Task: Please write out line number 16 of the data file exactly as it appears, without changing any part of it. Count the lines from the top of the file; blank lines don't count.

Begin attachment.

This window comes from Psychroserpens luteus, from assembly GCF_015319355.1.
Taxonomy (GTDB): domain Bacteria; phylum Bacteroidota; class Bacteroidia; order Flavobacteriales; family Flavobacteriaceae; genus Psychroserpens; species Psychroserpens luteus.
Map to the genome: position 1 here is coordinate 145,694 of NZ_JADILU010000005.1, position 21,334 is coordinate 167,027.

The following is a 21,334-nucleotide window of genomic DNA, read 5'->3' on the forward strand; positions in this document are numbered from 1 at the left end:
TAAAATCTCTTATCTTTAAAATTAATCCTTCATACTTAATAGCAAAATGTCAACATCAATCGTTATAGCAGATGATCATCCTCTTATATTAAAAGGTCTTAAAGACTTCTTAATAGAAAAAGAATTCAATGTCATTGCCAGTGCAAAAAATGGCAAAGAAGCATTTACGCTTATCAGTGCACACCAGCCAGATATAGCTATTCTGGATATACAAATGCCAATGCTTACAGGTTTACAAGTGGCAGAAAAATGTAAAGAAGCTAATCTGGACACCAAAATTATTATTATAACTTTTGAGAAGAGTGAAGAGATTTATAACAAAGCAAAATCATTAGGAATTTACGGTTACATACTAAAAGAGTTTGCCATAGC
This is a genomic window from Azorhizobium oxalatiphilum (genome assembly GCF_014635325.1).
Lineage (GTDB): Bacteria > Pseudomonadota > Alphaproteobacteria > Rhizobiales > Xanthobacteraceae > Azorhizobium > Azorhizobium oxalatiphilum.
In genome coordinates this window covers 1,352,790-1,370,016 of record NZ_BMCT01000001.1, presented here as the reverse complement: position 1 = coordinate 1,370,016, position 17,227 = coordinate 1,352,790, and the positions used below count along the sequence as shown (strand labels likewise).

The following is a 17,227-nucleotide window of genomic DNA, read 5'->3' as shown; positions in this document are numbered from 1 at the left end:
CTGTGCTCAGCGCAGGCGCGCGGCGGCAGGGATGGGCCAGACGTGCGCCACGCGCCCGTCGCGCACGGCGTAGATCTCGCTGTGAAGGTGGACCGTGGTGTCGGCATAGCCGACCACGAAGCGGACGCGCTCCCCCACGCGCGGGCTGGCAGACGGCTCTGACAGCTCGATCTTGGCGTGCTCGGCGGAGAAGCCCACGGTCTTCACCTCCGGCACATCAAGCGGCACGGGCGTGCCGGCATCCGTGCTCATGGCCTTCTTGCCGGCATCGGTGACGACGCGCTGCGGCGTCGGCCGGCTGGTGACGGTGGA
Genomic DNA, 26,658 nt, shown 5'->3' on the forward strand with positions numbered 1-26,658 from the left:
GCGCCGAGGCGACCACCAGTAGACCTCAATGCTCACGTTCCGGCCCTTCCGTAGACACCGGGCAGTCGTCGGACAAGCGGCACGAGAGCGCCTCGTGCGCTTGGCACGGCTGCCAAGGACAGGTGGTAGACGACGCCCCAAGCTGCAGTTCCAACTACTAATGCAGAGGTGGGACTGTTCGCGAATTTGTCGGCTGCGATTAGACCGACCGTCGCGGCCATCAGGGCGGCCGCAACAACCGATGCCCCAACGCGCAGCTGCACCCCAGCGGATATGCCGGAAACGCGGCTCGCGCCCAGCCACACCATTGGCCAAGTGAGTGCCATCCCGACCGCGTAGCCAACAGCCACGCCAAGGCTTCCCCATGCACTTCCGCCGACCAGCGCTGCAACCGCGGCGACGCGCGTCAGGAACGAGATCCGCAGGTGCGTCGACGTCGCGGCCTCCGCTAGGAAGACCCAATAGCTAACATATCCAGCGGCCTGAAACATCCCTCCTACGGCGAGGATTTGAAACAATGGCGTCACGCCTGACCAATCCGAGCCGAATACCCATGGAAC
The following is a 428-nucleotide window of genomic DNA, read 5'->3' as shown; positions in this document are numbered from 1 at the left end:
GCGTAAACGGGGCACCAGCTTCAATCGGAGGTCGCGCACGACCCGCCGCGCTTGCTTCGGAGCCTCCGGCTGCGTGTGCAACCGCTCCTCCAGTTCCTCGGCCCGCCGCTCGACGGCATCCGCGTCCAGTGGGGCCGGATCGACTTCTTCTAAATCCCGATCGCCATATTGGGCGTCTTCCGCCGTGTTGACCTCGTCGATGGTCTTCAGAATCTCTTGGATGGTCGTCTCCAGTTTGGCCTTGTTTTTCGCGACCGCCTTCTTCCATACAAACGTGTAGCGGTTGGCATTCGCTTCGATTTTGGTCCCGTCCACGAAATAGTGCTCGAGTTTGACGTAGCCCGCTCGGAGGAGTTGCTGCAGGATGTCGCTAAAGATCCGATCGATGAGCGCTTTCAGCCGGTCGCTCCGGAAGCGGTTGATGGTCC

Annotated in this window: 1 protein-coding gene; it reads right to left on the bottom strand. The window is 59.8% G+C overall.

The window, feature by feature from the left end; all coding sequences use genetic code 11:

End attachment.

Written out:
The window, feature by feature from the left end; all coding sequences use genetic code 11: